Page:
Soundproofing 101 Quiet Neighbors Are Happy Neighbors

 Walls are the only separation between you and your neighbors when you live in a  densely-populated area like Manhattan, and sometimes, it feels like privacy  goes out the window. People hear their next-door neighbors talking, footsteps  from above, or even music blaring through the walls. Sound transmission between  units is one of the biggest complaints among co-op and condo dwellers. Noise  can also come from ceilings, doors and windows, so living in a multifamily  building can take some getting used to.  

 Prime Noisemakers

 “The biggest complaint is the footfall, and that comes from up above. The second  complaint is noise from neighbors, which is lateral through the walls, and next  would be entryways,” says Mason Wyatt, owner of City Soundproofing. “Occasionally, an elevator can make noise that is heard through the apartment,  whether it’s the noise of the elevator itself or the ambient hallway noise of people  waiting.”  

 It’s no secret that many of the co-ops and condos in New York City are old, and  because of that, the building materials used to construct them are much less  advanced than what people expect today. Even with newer buildings, effective  soundproofing materials are often not used at all during construction, so noise  streams from one unit into another.  

 “If it’s a solid concrete slab, it’s less of a problem, but if you get these six-story buildings with wood joists,  there’s not too much to prevent the sound from below to go upstairs, especially those  with exposed wood elements,” says Devin O’Brien, owner of Brooklyn Insulation and Soundproofing. “When we do renovations, we insist to the board that they add insulation to the  ceiling and soundproofing is added to the floors before any flooring is done.”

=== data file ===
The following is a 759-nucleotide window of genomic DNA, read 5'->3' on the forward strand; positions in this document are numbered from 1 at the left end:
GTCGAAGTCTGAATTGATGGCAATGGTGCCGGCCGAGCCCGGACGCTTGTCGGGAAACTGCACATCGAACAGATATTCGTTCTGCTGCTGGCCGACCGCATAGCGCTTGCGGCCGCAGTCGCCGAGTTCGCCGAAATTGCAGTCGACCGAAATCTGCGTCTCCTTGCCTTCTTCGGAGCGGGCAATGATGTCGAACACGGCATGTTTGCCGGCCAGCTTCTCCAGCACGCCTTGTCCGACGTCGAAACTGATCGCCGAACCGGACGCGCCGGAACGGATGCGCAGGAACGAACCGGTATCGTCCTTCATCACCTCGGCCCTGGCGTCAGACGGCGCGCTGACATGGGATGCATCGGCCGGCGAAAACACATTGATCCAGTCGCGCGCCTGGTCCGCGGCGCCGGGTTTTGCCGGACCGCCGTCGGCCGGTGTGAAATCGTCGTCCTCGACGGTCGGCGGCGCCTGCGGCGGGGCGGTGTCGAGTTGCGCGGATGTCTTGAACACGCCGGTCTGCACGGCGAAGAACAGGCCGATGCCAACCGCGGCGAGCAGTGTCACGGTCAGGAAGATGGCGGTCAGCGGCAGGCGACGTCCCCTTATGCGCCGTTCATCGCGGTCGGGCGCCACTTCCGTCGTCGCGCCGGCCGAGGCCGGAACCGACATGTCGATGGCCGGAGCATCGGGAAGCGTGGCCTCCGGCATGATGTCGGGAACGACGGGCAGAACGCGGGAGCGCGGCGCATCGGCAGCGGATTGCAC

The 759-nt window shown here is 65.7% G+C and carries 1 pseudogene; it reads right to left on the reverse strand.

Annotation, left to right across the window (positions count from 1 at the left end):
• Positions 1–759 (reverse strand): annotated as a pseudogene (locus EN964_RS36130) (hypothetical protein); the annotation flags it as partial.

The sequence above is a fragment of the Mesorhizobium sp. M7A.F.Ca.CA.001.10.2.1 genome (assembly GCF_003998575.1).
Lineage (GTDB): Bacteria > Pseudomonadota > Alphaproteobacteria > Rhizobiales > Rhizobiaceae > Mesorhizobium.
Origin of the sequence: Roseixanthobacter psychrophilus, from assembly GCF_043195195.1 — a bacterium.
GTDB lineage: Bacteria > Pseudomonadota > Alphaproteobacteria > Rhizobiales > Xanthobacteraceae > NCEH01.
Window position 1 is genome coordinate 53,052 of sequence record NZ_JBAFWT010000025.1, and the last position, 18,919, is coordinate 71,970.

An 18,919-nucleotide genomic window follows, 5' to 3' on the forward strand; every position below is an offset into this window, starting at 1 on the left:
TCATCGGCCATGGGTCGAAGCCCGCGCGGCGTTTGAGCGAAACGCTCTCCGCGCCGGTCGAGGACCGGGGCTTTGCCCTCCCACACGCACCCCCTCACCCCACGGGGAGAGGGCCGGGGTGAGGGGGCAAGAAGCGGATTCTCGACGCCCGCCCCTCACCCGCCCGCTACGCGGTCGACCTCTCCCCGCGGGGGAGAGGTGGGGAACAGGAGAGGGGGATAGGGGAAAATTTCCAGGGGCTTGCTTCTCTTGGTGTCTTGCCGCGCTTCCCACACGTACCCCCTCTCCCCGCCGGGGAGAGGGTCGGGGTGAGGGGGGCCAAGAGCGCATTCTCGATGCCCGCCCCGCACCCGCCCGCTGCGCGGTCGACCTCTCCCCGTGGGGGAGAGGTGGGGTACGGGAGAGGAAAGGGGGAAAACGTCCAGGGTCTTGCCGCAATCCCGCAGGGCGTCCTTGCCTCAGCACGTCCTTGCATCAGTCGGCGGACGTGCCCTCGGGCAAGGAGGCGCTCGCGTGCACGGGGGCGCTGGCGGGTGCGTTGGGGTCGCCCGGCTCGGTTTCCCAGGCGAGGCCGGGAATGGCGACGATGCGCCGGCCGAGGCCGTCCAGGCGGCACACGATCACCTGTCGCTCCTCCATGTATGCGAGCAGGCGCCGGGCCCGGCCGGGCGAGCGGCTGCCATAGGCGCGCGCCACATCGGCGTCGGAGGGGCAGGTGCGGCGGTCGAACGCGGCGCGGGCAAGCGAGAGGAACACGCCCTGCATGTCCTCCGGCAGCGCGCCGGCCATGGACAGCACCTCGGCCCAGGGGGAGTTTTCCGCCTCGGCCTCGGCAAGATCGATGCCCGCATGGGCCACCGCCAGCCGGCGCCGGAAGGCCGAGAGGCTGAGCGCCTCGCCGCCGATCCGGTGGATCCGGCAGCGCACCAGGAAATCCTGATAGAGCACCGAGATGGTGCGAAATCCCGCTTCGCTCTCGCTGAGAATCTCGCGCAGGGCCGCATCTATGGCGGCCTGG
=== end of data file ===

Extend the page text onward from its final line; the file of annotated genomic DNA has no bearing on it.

While some noise in shared living spaces is normal, if you can clearly hear your  neighbors’ conversations or TV through your walls or ceiling, you have a noise problem. If you’re willing to make the financial investment, there are innovative noise  reduction solutions that can turn an older condo unit into a sanctuary of peace  and quiet.  

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Comments

  • Mason Wyatt, City Soundproofing on Tuesday, July 09, 2013 5:47 PM
    Just an update to say that acoustically absorbent materials such as foam or high density fiberglass will take reflected energy out of a room thereby lowering the ambient noise levels in that room to some degree however open cell absorptive materials do not have the density to block noise. Be aware that merely placing foam or fiberglass on a surface will not keep the noise from going through the barrier behind it.